How Not To Go to The Vet This Fall
Fall is one of the best times of year. The air smells like green chile, the weather is cooling down, the leaves start to change. I don’t know anyone who doesn’t love a New Mexico Fall. In the Fall, just like in the Spring, there are things you need to be cautious about when it comes to your pets. Here are some things to watch for that will keep your dog going on hikes and playing in leaves, instead of in the vets office…unless it is for low cost vaccines, in which case bring them to our daily walk-in shot clinic.
It is mouse season! I have already seen some scurrying around. There are more rats and mice in the fall as they try to seek shelter. If you see mice around your house you may be laying out mice traps or rodenticides to take care of the problem. These are toxic and dangerous for your pets. Make sure you put them in places that are not accessible to your pets. If you use a service like Truly Nolen to help take care of your rodent problem, ask them if their treatment is pet friendly or make sure they lay rodenticide or traps out of your pets area. If you think your pet ingested rodenticide, call your vet immediately!
A lot of people flush their coolant in the fall. But did you know that antifreeze smells sweet and pets like to drink it. But even through it smells sweet engine coolant can kill your pet. There glycol-based coolants that are less toxic than the ethylene glycol coolants, but both are dangerous. If you have any coolant spills, clean them up immediately and don’t leave any open coolant out for your pet to drink. If you think your pet ingested coolant, call your vet immediately.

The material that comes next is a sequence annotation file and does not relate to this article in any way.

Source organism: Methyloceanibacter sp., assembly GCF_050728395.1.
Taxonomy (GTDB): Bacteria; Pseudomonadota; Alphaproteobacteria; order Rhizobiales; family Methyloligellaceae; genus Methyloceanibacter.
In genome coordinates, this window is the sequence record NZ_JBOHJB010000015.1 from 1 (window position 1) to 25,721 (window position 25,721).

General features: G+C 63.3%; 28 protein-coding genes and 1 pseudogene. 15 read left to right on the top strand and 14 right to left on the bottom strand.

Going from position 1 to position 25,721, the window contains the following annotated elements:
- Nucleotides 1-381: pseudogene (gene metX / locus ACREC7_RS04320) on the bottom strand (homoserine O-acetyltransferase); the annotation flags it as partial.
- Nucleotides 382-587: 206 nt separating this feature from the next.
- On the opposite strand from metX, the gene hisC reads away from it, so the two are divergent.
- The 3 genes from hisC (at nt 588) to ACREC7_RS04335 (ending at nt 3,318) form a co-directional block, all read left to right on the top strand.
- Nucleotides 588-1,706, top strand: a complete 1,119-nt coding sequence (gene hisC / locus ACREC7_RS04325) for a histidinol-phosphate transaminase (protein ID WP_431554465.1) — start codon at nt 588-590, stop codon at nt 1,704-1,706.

Mushrooms grow in the fall
It is a beautiful time of year for the Bosque walks or taking a hike in the mountains to view the autumn colors. Though New Mexico is a dry place we still grow mushrooms. Once we went on a hike in the Jemez mountains and were hunting mushrooms. We brought them back to our camp and cooked them up and they were delicious! Of course, these were safe to eat mushrooms and completely non-toxic. Most mushrooms have little to no toxicity, but some still do. The ones that do can be highly toxic and cause life-threatening problems in your pets. If you have mushrooms growing in your yard, put on some gloves and pick them. If you encounter mushrooms on hikes, do not let your pet eat them. A good rule of thumb with mushrooms is unless you 100% know they are ok to eat, don’t eat them and don’t let your pet eat them. Contact your veterinarian or the ASPCA Animal Poison Control Center at (888) 426-4435 immediately if you witness your pet eating a wild mushroom.
Rattlesnakes and others
This is the best time of year to go on hikes. It is finally getting cooler and the trees look beautiful. Of course, hiking in the mountains also means you could find rattlesnakes. Every year there are multiple bites reported on people and even more on pets. Make sure you get the rattlesnake vaccine to keep your dog protected and try to keep them from sticking their noses in holes or under rocks where snakes may be trying to sleep. You can get this vaccine during our daily walk-in shot clinic…just FYI.
Get our there an enjoy the start of fall!